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How Dangerous is Speeding? Learn How It Can Lead to More Serious Injuries
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How Dangerous is Speeding? Learn How It Can Lead to More Serious Injuries

How Dangerous is Speeding? Learn How It Can Lead to More Serious Injuries

We all speed from time to time, whether it's because we're running late for a meeting or because our foot gets a bit heavy on the gas pedal without us realizing it. Whatever the cause, most Americans drive somewhat faster than the posted speed limit at some point in their life. Even traveling a few miles over the speed limit, according to the National Highway Traffic Safety Administration (NHTSA), can result in a vehicle collision.

According to the National Highway Traffic Safety Administration, speed was a factor in 28 percent of all fatal incidents in the United States in 2020. In that year, about 9,000 individuals were killed in speeding-related accidents. Because speeding is a decision made by drivers, each of these tragedies might have been avoided.

The hazards of speeding

It's thrilling to drive a fast automobile, but it's also hazardous. Speed limits are not set at random or arbitrarily; they are established by traffic engineers based on road conditions, the surrounding region, and a variety of other considerations. When you drive too fast, you put yourself and others in grave risk.

You will find it much more difficult to keep control of your car if you are speeding. You'll have fewer opportunities to remedy errors, and you'll require more stopping distance in an emergency. Consider this: if you're driving 65 mph in a 45-mph zone and the light turns red, it'll be much more difficult to stop in time and will take a lot more distance to do it than if you're driving 45 mph. If you're driving 65 mph, you're far more likely to run the red light or skid through it than if you're doing 45 or even 50 mph.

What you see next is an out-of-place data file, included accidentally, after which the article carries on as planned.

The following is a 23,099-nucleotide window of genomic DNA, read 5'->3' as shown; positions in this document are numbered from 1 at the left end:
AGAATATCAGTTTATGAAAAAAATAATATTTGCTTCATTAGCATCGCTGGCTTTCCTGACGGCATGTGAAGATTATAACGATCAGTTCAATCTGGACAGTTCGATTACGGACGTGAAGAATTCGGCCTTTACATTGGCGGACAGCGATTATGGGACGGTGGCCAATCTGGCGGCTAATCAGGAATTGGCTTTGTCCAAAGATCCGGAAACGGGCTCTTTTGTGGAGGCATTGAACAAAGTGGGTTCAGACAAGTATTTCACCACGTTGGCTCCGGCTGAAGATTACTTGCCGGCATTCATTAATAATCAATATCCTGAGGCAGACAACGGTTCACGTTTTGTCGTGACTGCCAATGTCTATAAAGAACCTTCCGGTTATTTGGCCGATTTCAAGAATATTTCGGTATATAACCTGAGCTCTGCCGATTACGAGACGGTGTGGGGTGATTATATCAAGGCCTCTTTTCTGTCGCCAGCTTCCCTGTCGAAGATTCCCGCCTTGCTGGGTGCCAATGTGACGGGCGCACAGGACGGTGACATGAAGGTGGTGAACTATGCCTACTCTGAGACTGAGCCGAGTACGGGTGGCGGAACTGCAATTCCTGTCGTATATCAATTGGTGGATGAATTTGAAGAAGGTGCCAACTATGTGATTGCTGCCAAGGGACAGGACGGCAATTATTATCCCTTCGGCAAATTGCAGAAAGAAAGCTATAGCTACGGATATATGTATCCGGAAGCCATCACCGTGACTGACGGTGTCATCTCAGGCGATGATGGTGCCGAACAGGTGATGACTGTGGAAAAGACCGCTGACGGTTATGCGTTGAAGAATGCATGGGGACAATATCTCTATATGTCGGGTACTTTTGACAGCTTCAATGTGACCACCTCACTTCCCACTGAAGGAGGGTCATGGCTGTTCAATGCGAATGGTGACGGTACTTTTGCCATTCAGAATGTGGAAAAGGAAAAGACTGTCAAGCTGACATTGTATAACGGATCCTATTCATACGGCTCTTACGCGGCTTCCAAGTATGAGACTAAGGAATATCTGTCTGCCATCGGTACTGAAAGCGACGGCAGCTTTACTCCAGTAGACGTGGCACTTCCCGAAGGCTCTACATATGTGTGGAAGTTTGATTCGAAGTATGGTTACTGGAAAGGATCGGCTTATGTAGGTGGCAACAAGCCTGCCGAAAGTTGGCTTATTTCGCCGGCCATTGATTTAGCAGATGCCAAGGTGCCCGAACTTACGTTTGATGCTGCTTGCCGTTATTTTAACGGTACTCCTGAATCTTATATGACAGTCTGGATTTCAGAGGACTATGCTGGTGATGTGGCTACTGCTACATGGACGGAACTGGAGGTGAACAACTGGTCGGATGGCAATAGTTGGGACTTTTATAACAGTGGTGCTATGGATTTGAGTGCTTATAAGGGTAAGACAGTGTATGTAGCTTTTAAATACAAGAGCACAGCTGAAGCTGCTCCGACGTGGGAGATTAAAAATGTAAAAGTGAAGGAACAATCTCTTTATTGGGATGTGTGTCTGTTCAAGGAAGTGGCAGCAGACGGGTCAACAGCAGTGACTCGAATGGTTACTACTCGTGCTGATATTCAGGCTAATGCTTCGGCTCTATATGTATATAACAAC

Going over the speed limit lowers the efficacy of safety devices like seat belts and airbags, as well as increasing the risk of more serious injuries, including death. On the practical side, speeding increases the quantity of gasoline your automobile uses as well as the amount of wear and tear it experiences.

Speeding is especially difficult during bad weather

Speeding may also be risky when the weather isn't cooperating. While snow and ice are uncommon in California and Arizona, other weather conditions such as fog, rain, and even dust can impair your ability to drive safely. Uneven roads, poor illumination, and other conditions may necessitate driving slower than the official speed limit. In these conditions, exceeding the speed limit can lead to accidents, especially if the road is slick and you lose control of your car.

Going above the speed limit is ultimately not worth the danger. Plan ahead of time so you don't have to rush. Take your time and leave a few minutes early. By adhering to the speed limit, you may minimize your chances of being involved in an accident and enhance your chances of arriving at your destination safely.

Contact The Law Offices of Larry H. Parker at 800-333-0000 or info@larryhparker.com if you have been in a vehicle accident caused by a speeding motorist or any other sort of irresponsible driver. We provide complimentary first consultations during which we will explain your legal rights and choices. We never charge a fee until we are successful in obtaining funds for you!

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